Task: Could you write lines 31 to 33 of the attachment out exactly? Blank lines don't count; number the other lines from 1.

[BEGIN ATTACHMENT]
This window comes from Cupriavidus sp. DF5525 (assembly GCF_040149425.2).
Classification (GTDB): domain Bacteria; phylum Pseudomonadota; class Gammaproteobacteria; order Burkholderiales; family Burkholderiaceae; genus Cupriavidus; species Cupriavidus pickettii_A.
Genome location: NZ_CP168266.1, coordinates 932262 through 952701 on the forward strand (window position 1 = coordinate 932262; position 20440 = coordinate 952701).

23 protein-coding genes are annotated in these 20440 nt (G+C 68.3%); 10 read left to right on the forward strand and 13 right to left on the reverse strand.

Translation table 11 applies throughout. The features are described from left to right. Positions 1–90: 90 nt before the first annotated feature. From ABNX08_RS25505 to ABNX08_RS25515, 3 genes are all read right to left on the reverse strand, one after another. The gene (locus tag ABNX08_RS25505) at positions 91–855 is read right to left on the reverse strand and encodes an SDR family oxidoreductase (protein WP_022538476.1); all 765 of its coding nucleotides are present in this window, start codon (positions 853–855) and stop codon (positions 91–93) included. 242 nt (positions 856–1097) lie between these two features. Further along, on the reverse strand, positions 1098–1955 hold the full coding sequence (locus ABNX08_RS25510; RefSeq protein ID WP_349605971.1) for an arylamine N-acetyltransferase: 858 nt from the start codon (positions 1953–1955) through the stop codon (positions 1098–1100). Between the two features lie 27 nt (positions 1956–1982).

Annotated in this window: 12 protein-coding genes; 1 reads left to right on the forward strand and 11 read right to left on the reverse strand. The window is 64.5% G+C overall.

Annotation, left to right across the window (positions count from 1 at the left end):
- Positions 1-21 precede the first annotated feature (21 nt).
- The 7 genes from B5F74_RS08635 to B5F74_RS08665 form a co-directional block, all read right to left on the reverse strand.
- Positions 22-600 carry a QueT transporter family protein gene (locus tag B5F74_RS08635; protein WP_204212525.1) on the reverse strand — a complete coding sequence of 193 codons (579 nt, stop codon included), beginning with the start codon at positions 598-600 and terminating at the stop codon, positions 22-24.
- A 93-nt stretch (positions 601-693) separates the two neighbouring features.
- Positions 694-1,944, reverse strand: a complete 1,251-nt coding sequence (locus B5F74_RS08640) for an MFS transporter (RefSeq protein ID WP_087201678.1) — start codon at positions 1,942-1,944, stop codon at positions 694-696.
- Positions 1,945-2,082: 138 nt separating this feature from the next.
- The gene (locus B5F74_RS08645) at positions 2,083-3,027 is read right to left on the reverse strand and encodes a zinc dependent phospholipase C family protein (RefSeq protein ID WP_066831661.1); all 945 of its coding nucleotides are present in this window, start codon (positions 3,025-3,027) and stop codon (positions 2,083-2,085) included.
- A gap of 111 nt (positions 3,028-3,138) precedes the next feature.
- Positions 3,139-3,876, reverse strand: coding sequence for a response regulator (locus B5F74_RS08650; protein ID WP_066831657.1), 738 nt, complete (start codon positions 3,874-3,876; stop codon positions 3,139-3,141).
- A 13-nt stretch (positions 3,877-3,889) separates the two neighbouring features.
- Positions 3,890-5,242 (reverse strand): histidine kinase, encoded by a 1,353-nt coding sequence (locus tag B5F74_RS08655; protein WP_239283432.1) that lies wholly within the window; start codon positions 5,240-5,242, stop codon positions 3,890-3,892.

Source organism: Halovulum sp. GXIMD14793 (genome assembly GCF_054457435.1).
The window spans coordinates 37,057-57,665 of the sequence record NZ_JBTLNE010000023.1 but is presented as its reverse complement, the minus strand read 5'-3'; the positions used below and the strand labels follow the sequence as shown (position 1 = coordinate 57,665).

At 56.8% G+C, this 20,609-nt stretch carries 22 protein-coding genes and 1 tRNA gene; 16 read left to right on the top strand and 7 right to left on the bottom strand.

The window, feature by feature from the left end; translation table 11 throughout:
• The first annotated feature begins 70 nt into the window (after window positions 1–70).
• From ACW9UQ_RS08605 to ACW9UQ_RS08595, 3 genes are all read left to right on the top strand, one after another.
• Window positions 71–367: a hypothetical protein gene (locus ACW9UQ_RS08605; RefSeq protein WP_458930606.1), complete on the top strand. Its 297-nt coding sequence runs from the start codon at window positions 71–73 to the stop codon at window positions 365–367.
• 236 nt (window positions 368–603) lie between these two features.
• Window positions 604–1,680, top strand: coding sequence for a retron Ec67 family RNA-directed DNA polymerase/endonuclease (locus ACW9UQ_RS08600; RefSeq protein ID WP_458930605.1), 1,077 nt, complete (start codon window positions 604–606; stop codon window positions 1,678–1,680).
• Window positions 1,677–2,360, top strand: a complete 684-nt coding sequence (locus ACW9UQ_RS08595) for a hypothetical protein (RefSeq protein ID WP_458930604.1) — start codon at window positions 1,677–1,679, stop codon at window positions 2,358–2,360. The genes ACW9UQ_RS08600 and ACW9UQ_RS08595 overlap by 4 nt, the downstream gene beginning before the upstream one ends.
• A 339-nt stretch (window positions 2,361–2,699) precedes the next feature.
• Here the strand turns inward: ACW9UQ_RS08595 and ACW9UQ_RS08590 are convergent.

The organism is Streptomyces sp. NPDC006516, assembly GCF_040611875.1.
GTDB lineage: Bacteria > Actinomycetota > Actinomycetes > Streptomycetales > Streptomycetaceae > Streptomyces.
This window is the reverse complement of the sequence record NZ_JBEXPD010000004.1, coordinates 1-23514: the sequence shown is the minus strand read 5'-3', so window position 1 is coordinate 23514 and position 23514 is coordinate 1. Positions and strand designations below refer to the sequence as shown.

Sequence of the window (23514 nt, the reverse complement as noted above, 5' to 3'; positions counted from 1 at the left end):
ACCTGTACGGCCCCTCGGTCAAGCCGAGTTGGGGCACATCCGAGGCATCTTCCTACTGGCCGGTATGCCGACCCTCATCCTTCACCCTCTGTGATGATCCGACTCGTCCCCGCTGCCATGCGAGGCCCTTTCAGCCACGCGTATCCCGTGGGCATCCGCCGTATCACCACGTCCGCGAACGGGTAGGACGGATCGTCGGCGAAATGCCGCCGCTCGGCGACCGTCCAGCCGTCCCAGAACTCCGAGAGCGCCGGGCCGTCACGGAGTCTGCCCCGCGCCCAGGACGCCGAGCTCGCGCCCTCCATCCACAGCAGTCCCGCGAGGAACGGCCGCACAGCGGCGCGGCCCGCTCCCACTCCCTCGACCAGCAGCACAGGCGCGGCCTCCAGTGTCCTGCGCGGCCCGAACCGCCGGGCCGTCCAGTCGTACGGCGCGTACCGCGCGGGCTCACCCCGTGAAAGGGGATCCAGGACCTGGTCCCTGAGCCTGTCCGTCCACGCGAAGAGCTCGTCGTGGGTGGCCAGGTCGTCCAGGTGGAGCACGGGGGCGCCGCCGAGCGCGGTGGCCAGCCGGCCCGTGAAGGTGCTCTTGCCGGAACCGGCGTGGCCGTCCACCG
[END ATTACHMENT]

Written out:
The organism is Streptomyces sp. NPDC006516, assembly GCF_040611875.1.
GTDB lineage: Bacteria > Actinomycetota > Actinomycetes > Streptomycetales > Streptomycetaceae > Streptomyces.
This window is the reverse complement of the sequence record NZ_JBEXPD010000004.1, coordinates 1-23514: the sequence shown is the minus strand read 5'-3', so window position 1 is coordinate 23514 and position 23514 is coordinate 1. Positions and strand designations below refer to the sequence as shown.